Looking at the replay you can see that it was a classic blindside hit with Lucic nailing Spacek right in the numbers.
Spacek fell to the ice and took a few minutes before getting up, blood streaming from his forehead and being led to the dressing room. Fortunately, after a few stitches he seemed no worse for wear and was back in the game.
Lucic received a five-minute major for boarding and a game misconduct.
Many are saying this morning that Lucic does not deserve any supplemental punishment, but I feel that given the blindside nature of the hit, Lucic should be suspended for at least one game. That being said, I am fully aware that he will not receive any further discipline. His hit was bad but not worse than Mike Richards on Tim Connolly or Bryan Bickell's hit on Kevin Bieksa.
And neither Richards nor Bickell were suspended for those hits, so Lucic isn't going anywhere.
...this is it
Tonight, this immensely entertaining first-round series between the Bruins and Canadiens comes to an end. And what an end it'll be!
This will mark the 13th time these teams have played each other since the start of the regular season, with Montreal holding a 7-5 win advantage. It's slight, to be sure, but so is the margin between wins and losses in this series.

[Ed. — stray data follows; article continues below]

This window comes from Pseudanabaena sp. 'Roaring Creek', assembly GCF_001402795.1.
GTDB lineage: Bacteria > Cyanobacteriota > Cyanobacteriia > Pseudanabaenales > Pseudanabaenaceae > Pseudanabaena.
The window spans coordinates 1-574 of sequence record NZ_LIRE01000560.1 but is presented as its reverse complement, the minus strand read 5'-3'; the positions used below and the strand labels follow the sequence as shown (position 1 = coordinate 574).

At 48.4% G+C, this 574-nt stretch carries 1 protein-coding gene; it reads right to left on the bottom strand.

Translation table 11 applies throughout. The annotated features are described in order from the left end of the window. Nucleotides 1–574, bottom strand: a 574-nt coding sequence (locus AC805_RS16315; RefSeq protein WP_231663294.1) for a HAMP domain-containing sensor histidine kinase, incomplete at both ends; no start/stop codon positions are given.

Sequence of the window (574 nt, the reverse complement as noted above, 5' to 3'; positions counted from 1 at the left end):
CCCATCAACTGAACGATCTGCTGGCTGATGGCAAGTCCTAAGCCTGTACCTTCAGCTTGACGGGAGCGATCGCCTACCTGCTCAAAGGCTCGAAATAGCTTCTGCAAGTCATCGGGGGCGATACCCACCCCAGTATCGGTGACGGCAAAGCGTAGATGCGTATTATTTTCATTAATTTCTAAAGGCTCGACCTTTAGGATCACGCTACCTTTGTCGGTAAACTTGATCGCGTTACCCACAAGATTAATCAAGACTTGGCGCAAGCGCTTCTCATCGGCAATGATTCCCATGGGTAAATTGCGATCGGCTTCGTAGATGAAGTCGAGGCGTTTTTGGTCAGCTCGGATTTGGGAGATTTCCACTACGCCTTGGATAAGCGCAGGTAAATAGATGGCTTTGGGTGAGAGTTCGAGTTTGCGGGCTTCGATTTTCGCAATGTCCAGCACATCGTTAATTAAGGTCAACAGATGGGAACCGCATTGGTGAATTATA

I expect tonight to be no different with a tight, intense battle for the win.
The biggest X-factor, however, is the mental make-up of the Boston Bruins. Are they as fragile as they look and will that ultimately be their undoing? Or can they cowboy-up, to steal a Carey Price-ism and get the job done?
All of the pressure is once again on their shoulders and the crowd will be ravenous for a win. Still I have my doubts that Boston can get it done. To me, this is the Canadiens game and series to lose tonight, and I don't imagine they will.
However, with two games in 24 hours, you really have to throw convention out the window. With no time to rest, recuperate or recover from the win or loss and refocus for tonight's game, anything really can happen.
I originally called the Bruins winning this series in six games, but after they tied it at two, I felt it would go seven with Montreal winning. While I'm no Nostradamus, I still have a quiet confidence in the Habs' chances tonight, much like the team itself does.
Kamal is a freelance Habs writer, Senior Writer/Editor-in-Chief of HabsAddict.com, Montreal Canadiens Blogger on Hockeybuzz.com and Habs writer on TheFranchise.ca. Kamal is also a weekly contributor to the Sunday Shinny on The Team 990 (AM 990) every Sunday from 8 to 9 a.m. Listen live at http://www.team990.com/